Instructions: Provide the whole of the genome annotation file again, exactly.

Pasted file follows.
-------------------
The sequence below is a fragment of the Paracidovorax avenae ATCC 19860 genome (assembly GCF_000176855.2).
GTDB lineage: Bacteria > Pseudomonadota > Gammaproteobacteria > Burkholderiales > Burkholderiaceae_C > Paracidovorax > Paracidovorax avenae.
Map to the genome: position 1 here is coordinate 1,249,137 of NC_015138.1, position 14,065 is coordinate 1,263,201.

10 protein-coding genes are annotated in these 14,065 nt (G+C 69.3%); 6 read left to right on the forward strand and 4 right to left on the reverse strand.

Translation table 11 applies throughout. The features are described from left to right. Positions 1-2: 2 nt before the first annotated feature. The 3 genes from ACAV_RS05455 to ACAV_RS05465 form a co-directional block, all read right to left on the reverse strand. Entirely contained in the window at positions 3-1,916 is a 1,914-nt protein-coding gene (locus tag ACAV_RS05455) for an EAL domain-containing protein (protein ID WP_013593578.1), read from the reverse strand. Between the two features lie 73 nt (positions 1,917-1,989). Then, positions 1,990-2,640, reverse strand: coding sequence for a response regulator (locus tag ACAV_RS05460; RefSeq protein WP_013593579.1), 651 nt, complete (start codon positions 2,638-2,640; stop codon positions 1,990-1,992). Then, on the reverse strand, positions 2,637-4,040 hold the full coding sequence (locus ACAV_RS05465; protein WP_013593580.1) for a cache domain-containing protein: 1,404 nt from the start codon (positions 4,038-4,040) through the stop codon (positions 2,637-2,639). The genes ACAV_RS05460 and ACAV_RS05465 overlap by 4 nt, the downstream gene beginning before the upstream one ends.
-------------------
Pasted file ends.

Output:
The sequence below is a fragment of the Paracidovorax avenae ATCC 19860 genome (assembly GCF_000176855.2).
GTDB lineage: Bacteria > Pseudomonadota > Gammaproteobacteria > Burkholderiales > Burkholderiaceae_C > Paracidovorax > Paracidovorax avenae.
Map to the genome: position 1 here is coordinate 1,249,137 of NC_015138.1, position 14,065 is coordinate 1,263,201.

10 protein-coding genes are annotated in these 14,065 nt (G+C 69.3%); 6 read left to right on the forward strand and 4 right to left on the reverse strand.

Translation table 11 applies throughout. The features are described from left to right. Positions 1-2: 2 nt before the first annotated feature. The 3 genes from ACAV_RS05455 to ACAV_RS05465 form a co-directional block, all read right to left on the reverse strand. Entirely contained in the window at positions 3-1,916 is a 1,914-nt protein-coding gene (locus tag ACAV_RS05455) for an EAL domain-containing protein (protein ID WP_013593578.1), read from the reverse strand. Between the two features lie 73 nt (positions 1,917-1,989). Then, positions 1,990-2,640, reverse strand: coding sequence for a response regulator (locus tag ACAV_RS05460; RefSeq protein WP_013593579.1), 651 nt, complete (start codon positions 2,638-2,640; stop codon positions 1,990-1,992). Then, on the reverse strand, positions 2,637-4,040 hold the full coding sequence (locus ACAV_RS05465; protein WP_013593580.1) for a cache domain-containing protein: 1,404 nt from the start codon (positions 4,038-4,040) through the stop codon (positions 2,637-2,639). The genes ACAV_RS05460 and ACAV_RS05465 overlap by 4 nt, the downstream gene beginning before the upstream one ends.